Daughter Bird Bone Song, 6 and 7 |
by Michele Harman


Leaving a blood trail, I carry the head through the police warehouse as, by flashing lights, people dance on one floor. Hoping to leave this place, I pack all my Christmas dolls and 3-D scenes. His head is now outlined in gold and imprinted with a map of the world. My dead father sends a letter stamped and canceled with foreign postage while one wall pulls entirely away for a view of the swamp. Instead of an armed response, the animal catcher arrives. In this poker game, Marianne Moore plays. In the house-pool's shallow end, a man fishing. I read the latest Plath bio penned by Roger Moore while my pet mouse chases my pet stinging lizard able to jump and sting two feet in the air. In this city, everyone goes toFurs, Girls, Beer. He likes the design hammered into the table by vandals. With rockets on their backs, men in white space suits fly around and throw sulfur flares into the sky to illuminate the comet. She asks me to draw weather. Engaging in Stooge-isms, the man and woman wash their car, but I tell him I never would have bought the tape if I'd realized it was mime music. To him, the Adultery Channel sounds wonderful. Walking into the spindly Victorian, I trip over elves: Welcome to the year-round Christmas apartments. I ask my sister to take the alien creature for a ride in a fancy car. After 10 aftershocks, I evacuate the building: a whale's head breaks through the asphalt as if it were water. I swim away. Getting an x-ray for my car, I'll be late. In the gas station's restroom, an insect threatens me with its fifty leathery arms, all in the shape of holly leaves.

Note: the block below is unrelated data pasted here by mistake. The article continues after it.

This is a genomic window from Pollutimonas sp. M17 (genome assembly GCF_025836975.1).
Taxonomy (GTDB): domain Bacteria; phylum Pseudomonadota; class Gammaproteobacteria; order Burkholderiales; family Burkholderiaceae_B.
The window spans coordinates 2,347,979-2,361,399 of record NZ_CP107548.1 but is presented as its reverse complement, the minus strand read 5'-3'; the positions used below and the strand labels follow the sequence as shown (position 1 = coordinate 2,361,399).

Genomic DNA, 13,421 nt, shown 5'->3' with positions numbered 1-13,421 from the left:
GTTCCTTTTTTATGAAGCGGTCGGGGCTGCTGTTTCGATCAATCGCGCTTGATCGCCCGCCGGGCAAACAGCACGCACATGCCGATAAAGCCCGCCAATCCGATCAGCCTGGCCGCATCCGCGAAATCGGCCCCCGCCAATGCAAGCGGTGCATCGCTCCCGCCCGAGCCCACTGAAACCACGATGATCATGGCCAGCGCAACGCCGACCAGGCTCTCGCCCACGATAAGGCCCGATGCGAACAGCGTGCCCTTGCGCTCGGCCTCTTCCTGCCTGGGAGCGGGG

The boy rows to Golf Island. On an airport layover, I buy a six-foot branch with many awkward limbs. A lighter lit in front of the tiny screen produces a film: bats first, then, the filmmaker pulls back in a narrow tunnel as though giving birth, revealing a crowded beach. At Movie Camp, I land in a snow drift up to my neck. She says, you'd think we were raised in a sty, and, where did chivalry go? They don't know how to pack it, so they kill it instead, and it swings from a long, thin rope. The champagne bubbles up and turns colors in front of the wrapping paper and the pink and blue lights. Sapphire, the camel. And now, people come to the peninsula to see the wreck.


Want to read Daughter Bird Bone Song 1, as well as 2 and 3? What about 4 and 5?

The Writer: With undergraduate and graduate degrees in English literature and creative writing, poetry, from UCLA and UF, Gainesville, Michele Pizarro Harman has published poems in such literary journals and online venues as Quarterly West, The Antioch Review, Mississippi Mud, Midwest Quarterly, Puerto del Sol, Sycamore Review, Berry Blue Haiku, Shepherd’s Check, a handful of stones, The Commonline Journal, and Miriam’s Well. She currently lives with her husband and two of their four children in the small town in Central California where she and her husband grew up; beyond the cows, crows and cranes, she teaches reading, writing, and math to K-6 special-needs students in a public elementary school. She also may be found at: www.michelepizarroharman.com.

The Photographer: wishes to remain anonymous.